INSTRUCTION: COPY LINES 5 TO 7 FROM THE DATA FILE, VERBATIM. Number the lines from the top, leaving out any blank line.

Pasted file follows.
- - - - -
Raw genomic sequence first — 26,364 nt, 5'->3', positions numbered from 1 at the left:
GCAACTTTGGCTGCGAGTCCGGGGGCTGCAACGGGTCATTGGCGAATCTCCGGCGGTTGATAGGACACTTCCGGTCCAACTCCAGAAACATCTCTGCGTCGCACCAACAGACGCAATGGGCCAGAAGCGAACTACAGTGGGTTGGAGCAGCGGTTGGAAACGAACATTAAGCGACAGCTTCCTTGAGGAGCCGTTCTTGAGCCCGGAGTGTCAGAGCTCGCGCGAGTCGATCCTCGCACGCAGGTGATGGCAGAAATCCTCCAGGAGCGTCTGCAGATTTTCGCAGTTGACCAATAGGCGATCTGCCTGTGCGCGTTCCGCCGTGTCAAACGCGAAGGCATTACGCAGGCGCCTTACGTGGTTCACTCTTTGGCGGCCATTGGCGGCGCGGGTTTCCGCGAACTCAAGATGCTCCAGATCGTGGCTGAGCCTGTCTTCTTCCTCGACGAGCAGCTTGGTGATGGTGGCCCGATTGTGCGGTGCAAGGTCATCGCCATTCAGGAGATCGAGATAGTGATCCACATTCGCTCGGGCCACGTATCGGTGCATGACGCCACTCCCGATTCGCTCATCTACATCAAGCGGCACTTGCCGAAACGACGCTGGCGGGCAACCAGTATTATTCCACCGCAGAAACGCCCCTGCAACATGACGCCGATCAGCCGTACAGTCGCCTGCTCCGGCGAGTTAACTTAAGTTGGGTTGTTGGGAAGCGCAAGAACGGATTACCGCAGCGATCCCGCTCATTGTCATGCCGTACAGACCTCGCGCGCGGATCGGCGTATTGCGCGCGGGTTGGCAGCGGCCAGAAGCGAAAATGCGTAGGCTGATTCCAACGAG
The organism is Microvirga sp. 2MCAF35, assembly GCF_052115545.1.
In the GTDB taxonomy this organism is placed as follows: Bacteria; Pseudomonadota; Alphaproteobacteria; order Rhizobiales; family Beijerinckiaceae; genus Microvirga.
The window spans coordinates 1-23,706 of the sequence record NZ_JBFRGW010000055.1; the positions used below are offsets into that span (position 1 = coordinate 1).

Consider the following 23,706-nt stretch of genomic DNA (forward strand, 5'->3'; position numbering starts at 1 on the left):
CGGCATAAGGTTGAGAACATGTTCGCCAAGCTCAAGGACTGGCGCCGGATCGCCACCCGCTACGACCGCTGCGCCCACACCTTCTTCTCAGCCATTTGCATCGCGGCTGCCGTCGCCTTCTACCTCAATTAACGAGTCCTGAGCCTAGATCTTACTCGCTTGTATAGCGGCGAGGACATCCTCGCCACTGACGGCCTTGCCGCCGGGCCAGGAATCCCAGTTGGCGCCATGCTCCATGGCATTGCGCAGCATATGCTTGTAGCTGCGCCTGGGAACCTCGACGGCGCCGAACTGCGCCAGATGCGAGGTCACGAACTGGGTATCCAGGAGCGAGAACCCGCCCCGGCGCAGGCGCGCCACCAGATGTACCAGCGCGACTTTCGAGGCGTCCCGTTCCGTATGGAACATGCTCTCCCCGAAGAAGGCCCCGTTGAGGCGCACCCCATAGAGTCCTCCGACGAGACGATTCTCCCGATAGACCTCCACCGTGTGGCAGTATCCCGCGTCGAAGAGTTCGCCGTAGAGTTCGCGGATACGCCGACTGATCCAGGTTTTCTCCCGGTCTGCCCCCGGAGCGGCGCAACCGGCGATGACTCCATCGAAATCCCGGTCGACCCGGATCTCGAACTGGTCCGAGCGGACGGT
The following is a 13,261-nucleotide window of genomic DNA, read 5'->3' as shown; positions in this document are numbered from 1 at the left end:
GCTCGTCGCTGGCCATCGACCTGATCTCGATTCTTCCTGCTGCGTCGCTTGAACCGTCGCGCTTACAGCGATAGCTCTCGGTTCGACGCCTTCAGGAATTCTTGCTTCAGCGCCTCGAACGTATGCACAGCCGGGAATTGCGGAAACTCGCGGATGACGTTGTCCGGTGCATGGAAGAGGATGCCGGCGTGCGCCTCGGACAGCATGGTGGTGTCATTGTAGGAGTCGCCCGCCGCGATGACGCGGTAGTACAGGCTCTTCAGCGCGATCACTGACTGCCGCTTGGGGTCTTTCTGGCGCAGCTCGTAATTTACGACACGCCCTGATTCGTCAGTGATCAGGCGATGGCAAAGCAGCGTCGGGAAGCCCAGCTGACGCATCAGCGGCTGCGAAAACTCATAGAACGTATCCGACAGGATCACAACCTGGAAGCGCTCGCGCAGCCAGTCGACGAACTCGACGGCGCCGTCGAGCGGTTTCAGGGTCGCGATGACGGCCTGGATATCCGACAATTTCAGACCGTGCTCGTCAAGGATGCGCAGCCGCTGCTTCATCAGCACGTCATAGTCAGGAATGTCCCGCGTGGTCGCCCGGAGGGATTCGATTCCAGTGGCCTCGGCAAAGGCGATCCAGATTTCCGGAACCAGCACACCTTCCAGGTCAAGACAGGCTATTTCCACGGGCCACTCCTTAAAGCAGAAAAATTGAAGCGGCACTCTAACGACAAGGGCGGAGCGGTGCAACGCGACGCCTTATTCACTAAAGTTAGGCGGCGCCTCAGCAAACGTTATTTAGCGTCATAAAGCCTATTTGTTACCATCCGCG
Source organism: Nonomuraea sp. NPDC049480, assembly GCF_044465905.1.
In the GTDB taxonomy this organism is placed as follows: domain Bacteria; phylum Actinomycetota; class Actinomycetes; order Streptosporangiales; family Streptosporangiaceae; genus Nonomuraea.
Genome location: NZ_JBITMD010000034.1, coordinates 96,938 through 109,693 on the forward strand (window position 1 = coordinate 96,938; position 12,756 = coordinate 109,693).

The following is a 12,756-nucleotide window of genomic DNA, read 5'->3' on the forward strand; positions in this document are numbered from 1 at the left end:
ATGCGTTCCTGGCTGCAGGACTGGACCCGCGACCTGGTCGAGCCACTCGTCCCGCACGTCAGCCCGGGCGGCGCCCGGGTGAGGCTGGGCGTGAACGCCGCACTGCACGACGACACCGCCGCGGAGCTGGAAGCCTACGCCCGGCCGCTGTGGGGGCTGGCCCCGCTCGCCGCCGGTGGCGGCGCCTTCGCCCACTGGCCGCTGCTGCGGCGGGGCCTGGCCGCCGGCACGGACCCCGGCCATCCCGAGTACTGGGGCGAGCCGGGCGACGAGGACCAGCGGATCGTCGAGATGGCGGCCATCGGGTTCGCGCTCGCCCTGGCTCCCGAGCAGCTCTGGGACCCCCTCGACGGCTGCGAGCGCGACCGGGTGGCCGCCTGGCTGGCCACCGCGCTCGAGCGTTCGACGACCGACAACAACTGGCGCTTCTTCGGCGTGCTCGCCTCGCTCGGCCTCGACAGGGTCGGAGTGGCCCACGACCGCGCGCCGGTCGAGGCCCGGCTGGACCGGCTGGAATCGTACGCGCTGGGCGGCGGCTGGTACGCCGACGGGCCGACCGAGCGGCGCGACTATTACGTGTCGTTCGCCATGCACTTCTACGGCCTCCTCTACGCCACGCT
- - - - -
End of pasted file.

The window spans coordinates 1-23,706 of the sequence record NZ_JBFRGW010000055.1; the positions used below are offsets into that span (position 1 = coordinate 1).

Consider the following 23,706-nt stretch of genomic DNA (forward strand, 5'->3'; position numbering starts at 1 on the left):
CGGCATAAGGTTGAGAACATGTTCGCCAAGCTCAAGGACTGGCGCCGGATCGCCACCCGCTACGACCGCTGCGCCCACACCTTCTTCTCAGCCATTTGCATCGCGGCTGCCGTCGCCTTCTACCTCAATTAACGAGTCCTGAGCCTAGATCTTACTCGCTTGTATAGCGGCGAGGACATCCTCGCCACTGACGGCCTTGCCGCCGGGCCAGGAATCCCAGTTGGCGCCATGCTCCATGGCATTGCGCAGCATATGCTTGTAGCTGCGCCTGGGAACCTCGACGGCGCCGAACTGCGCCAGATGCGAGGTCACGAACTGGGTATCCAGGAGCGAGAACCCGCCCCGGCGCAGGCGCGCCACCAGATGTACCAGCGCGACTTTCGAGGCGTCCCGTTCCGTATGGAACATGCTCTCCCCGAAGAAGGCCCCGTTGAGGCGCACCCCATAGAGTCCTCCGACGAGACGATTCTCCCGATAGACCTCCACCGTGTGGCAGTATCCCGCGTCGAAGAGTTCGCCGTAGAGTTCGCGGATACGCCGACTGATCCAGGTTTTCTCCCGGTCTGCCCCCGGAGCGGCGCAACCGGCGATGACTCCATCGAAATCCCGGTCGACCCGGATCTCGAACTGGTCCGAGCGGACGGT